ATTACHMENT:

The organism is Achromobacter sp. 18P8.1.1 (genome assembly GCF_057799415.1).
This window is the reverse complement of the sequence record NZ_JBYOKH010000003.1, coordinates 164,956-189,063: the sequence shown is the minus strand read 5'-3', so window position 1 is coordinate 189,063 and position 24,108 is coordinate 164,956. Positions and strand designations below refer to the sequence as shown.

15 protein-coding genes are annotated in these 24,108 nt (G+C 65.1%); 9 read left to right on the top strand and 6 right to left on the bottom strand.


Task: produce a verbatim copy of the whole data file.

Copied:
The organism is Achromobacter sp. 18P8.1.1 (genome assembly GCF_057799415.1).
This window is the reverse complement of the sequence record NZ_JBYOKH010000003.1, coordinates 164,956-189,063: the sequence shown is the minus strand read 5'-3', so window position 1 is coordinate 189,063 and position 24,108 is coordinate 164,956. Positions and strand designations below refer to the sequence as shown.

15 protein-coding genes are annotated in these 24,108 nt (G+C 65.1%); 9 read left to right on the top strand and 6 right to left on the bottom strand.